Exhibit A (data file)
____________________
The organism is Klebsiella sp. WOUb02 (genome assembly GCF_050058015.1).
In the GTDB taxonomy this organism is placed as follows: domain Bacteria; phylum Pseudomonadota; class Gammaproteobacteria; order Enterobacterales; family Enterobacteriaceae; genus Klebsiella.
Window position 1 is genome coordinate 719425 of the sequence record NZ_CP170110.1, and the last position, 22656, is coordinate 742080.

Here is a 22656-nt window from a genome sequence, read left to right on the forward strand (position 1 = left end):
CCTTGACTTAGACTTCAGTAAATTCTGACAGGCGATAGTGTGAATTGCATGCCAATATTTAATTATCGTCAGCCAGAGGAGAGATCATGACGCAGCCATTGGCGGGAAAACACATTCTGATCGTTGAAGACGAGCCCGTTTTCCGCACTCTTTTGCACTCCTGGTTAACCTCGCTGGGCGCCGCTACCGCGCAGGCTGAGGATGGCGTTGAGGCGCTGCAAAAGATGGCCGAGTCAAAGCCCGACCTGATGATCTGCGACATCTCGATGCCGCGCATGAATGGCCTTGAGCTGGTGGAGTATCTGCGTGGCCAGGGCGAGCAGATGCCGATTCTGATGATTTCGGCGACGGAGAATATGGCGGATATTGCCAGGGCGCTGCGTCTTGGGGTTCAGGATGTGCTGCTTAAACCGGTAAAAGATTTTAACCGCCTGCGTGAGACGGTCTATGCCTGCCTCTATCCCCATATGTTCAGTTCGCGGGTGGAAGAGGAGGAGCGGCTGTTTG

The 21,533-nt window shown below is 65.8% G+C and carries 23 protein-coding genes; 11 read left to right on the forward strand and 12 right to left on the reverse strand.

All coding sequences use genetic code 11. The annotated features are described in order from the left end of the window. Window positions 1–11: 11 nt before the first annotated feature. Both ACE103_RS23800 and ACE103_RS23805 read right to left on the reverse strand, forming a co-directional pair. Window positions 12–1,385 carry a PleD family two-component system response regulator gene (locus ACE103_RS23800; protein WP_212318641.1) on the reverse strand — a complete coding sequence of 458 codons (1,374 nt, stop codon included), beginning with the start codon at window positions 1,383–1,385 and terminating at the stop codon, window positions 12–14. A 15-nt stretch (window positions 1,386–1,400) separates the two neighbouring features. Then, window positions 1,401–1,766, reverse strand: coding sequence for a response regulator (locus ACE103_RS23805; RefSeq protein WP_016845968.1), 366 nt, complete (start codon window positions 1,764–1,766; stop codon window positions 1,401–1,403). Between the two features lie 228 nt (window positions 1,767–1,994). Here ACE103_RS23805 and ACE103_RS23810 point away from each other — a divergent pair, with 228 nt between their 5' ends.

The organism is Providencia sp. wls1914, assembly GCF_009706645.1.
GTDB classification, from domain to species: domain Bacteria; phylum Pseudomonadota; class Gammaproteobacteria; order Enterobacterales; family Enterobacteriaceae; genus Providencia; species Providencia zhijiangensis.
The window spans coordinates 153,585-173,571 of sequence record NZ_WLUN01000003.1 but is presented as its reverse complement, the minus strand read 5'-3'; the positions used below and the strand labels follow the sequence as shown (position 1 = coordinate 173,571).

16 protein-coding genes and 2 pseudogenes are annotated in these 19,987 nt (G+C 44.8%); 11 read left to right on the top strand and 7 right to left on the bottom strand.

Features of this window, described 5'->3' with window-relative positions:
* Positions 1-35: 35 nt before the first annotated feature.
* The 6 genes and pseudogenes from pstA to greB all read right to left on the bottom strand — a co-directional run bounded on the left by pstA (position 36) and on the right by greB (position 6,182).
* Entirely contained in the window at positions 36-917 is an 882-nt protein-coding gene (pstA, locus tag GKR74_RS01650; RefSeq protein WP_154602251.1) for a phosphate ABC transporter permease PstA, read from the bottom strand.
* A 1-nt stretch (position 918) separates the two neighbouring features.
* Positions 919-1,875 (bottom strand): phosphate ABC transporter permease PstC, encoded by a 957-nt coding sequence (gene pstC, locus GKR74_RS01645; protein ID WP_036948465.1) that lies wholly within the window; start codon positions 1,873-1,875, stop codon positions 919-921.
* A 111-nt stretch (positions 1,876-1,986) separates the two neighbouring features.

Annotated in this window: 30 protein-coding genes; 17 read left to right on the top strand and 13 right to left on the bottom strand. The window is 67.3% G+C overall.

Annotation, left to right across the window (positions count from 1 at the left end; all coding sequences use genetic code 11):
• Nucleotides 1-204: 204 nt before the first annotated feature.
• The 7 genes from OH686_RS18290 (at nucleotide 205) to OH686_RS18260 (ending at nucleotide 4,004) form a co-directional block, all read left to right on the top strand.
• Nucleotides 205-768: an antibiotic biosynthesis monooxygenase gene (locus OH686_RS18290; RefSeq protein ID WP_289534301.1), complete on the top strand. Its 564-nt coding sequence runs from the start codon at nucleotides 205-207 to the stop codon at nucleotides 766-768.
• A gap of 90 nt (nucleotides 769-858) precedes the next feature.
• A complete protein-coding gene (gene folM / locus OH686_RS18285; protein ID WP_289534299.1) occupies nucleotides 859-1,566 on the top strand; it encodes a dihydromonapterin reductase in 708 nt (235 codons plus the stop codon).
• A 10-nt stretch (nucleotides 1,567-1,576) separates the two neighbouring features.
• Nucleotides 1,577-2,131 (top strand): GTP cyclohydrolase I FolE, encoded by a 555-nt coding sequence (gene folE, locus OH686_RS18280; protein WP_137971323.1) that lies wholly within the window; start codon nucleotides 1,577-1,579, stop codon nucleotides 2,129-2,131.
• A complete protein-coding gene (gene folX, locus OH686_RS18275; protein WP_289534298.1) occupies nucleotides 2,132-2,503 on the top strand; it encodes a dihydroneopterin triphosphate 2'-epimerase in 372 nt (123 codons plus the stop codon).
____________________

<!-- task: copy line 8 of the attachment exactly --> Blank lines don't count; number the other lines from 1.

The organism is Providencia sp. wls1914, assembly GCF_009706645.1.